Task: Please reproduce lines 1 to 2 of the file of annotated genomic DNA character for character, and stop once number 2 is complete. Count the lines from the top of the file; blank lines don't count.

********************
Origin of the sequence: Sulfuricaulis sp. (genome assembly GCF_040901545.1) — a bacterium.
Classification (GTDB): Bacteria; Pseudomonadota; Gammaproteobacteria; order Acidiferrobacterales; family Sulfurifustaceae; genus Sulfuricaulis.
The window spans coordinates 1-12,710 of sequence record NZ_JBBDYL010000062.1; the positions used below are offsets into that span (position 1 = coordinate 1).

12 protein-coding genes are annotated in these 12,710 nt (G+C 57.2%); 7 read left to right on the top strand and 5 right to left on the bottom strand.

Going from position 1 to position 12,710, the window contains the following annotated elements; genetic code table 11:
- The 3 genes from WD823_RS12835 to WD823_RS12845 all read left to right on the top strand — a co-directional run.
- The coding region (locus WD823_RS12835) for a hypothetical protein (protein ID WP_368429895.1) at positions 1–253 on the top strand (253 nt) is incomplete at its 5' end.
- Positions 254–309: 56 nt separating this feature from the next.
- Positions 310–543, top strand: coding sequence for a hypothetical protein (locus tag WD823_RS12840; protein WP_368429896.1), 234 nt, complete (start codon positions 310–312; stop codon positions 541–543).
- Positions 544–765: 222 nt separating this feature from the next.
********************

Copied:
Origin of the sequence: Sulfuricaulis sp. (genome assembly GCF_040901545.1) — a bacterium.
Classification (GTDB): Bacteria; Pseudomonadota; Gammaproteobacteria; order Acidiferrobacterales; family Sulfurifustaceae; genus Sulfuricaulis.